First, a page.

On The Bright Side
I am sitting in Allen's mom's dining area waiting out the ice storm that prevents us from going to our home two very long hills and about a mile away. My goal today was to paint the kitchen a pale green (something called paradise isle), but it may have to wait until it's safe for us to drive on the icy hills. Looking on the bright side, we are safe and warm and well fed in Jackie's apartment during this cold spell.
Why are we still here when the movers picked up our stuff in Maryland almost a month ago? Well, they still have not delivered our household goods. It seems the driver and moving van are stuck in a snowstorm in Montana--so we have been told. At this point in time, we do not trust anything they say. No one in Colonial Van Lines contacts us to tell us anything--not our account manager who contacted us only once a month ago or the driver or anyone else. Looking on the bright side, they are providing us time to fix up our home after 10 years of being rented out.
Fixing up the House
To say the least, our 1926 brick home needs a lot of work. An exterminator told us the only bugs we had were spiders--nothing else. Pictured here is Norma washing baseboards in the dining room with Ariel, our beloved bird, supervising and looking out for anything or anyone in another room.
While Norma paints, wallpapers, dusts, washes and makes lunches, Allen and Hernando (from JJ Jefferson Company) are doing the really hard work. Pictured below, Hernando repaired the lathe and plaster in two rooms from leaking windows in two bedrooms.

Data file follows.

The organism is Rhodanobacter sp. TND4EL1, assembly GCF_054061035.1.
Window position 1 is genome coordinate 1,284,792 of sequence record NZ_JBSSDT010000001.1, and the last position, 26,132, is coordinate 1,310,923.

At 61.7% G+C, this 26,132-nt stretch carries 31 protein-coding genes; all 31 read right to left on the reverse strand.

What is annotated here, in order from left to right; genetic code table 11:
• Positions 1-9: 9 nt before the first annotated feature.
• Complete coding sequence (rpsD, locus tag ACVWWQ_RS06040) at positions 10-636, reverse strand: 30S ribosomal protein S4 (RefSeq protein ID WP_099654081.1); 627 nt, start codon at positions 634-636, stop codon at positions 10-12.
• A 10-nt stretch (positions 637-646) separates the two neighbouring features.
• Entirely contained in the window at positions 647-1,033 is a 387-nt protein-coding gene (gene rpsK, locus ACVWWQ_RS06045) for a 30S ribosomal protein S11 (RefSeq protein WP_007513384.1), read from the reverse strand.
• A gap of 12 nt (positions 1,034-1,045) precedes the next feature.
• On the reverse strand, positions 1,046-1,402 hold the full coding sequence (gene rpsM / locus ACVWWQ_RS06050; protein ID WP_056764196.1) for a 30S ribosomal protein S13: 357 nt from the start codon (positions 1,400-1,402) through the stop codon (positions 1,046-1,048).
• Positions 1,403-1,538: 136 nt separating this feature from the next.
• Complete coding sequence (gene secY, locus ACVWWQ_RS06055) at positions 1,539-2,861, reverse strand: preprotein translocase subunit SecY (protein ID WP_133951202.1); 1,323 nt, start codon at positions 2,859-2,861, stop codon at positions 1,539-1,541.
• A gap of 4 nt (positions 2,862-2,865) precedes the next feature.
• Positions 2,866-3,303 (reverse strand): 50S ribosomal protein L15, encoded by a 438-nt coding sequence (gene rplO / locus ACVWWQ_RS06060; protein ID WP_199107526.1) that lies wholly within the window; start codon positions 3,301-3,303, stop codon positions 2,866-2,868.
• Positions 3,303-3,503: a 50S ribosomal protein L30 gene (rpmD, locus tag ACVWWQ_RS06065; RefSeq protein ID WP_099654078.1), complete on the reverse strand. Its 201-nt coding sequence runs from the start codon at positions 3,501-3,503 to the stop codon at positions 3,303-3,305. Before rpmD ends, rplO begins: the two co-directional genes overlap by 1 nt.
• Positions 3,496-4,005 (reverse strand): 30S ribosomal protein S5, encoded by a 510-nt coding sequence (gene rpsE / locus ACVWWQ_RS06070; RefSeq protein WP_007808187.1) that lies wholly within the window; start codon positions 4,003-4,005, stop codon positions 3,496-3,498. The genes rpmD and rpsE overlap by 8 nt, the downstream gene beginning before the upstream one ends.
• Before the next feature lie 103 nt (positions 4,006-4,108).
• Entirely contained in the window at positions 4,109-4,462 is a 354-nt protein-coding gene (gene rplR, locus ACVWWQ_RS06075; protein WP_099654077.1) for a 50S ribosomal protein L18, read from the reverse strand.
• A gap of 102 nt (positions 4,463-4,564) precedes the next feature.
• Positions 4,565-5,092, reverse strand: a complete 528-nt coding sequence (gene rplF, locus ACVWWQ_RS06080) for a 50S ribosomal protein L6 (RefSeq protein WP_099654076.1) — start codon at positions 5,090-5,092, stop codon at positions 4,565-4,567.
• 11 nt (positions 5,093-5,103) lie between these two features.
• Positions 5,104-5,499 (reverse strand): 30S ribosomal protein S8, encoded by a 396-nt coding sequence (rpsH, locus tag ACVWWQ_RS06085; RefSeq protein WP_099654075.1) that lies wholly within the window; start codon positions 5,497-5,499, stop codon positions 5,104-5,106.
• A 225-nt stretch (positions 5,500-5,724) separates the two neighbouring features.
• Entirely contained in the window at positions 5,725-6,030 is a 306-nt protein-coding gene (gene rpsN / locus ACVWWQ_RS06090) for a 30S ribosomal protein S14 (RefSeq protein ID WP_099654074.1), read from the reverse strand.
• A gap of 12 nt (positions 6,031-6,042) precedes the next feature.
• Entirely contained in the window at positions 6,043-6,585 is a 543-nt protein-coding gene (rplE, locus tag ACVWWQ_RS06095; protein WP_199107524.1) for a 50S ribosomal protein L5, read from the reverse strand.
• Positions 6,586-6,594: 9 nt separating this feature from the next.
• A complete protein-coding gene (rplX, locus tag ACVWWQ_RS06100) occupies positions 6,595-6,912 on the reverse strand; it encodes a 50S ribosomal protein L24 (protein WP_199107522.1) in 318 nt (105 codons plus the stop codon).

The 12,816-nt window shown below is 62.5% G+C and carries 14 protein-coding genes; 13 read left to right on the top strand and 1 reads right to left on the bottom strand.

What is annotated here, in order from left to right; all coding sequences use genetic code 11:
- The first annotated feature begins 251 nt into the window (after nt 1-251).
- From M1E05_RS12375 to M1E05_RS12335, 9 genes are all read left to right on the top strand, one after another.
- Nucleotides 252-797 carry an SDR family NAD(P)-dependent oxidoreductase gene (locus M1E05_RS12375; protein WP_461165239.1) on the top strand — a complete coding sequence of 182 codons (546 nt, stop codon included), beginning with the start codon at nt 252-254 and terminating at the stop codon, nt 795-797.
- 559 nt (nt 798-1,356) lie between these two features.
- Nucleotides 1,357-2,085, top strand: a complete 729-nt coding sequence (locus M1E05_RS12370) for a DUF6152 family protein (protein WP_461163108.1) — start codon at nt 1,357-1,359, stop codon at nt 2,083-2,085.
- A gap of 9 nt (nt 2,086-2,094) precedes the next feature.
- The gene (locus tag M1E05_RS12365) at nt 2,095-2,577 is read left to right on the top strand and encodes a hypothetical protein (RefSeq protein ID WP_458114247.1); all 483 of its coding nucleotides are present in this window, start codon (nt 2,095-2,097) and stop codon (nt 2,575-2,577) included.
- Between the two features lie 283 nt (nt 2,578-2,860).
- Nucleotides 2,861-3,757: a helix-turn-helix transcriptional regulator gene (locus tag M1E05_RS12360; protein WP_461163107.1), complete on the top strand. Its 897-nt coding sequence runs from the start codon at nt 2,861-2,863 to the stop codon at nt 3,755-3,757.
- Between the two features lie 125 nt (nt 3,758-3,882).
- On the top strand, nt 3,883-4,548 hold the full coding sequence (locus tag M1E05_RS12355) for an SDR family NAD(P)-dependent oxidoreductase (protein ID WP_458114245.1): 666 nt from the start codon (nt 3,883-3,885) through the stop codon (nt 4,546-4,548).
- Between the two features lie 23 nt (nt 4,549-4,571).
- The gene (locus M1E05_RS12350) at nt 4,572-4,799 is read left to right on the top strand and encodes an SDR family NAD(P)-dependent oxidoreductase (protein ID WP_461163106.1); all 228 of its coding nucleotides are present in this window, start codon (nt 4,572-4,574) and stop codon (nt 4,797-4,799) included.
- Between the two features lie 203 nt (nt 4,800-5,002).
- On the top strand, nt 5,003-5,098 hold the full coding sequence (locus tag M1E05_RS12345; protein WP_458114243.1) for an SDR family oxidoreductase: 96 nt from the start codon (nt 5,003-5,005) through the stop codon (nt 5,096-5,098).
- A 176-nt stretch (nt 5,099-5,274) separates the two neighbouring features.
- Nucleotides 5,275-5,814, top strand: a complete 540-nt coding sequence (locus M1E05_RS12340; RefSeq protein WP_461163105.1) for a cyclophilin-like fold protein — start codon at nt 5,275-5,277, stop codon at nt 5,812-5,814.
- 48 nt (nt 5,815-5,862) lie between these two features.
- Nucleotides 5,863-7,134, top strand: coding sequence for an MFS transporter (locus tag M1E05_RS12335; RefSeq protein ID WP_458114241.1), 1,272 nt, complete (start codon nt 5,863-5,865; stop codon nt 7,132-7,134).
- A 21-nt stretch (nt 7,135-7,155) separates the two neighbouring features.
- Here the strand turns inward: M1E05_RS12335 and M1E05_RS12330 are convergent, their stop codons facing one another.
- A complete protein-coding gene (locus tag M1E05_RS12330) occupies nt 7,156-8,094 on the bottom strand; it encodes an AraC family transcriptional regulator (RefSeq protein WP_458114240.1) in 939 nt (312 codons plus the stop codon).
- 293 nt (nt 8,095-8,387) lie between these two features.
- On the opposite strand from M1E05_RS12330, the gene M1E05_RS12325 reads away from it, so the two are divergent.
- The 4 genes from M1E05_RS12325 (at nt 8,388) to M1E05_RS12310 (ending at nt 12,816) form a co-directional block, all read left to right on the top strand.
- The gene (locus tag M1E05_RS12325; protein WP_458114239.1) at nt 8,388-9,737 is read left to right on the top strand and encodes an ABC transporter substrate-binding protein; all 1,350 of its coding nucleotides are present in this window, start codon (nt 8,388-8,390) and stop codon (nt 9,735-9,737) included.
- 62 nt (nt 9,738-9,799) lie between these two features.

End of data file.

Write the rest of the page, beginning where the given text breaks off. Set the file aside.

Our home was built in 1926 with lathe and plaster, and while this looks like a big job, the really big job is happening in the basement which Allen single handedly is turning into an apartment for our son Adam who is also helping him and me repair, paint, and redesign the house.
Allen, Adam and I are spending lots of time (and money) making these changes. In addition to his do-it-yourself attitude, Allen is multi-talented and does his research. Slowly, I am reconciling to his independent approach when I see him ripping apart the sound-proof lathe and plaster of our basement ceiling pictured below. Needless to say, this is a great deal of work, and we are trying to take our time. However, Adam's lease on his Queen Anne apartment runs out January 16th, and a lot has to be done to all three floors of the home.
Looking on the bright side, each room will have a new coat of paint, now with color! The only exceptions are the living and dining room areas with a very special Camelia color that we are struggling to find to match the original color. The basement, however, will have a new ceiling, a new floor, and Adam plans for tapestries after we use waterproof paint on the walls.
The stress of waiting for the van with our stuff is overshadowed by the enormous amount of work needed to get the house ready for us to move Adam in downstairs and to leave for Annapolis in March to get ready to go sailing. Allen's stress from working at NIST has mostly abated, but he has taken on other huge equally difficult challenges--building an apartment and upgrading our permanent home. To tell the truth, he is actually still working on IEEE standards on his down time at his mom's apartment.
The drive across the country was easy compared to what needs to be done here! It was great to see Tammy, Ann and Bob, Emmy, Rick and Jen on our way. (Pictured below are Rick and Jen just after Rick biked home several miles from his work as an accountant.)
By the way, when I called, Colonial indicated that the moving van might be here December 27-28; they really don't know. Having such a huge van crawl safely up Magnolia's icy hills will be another blog. Talk to you later, Norma 12/22/22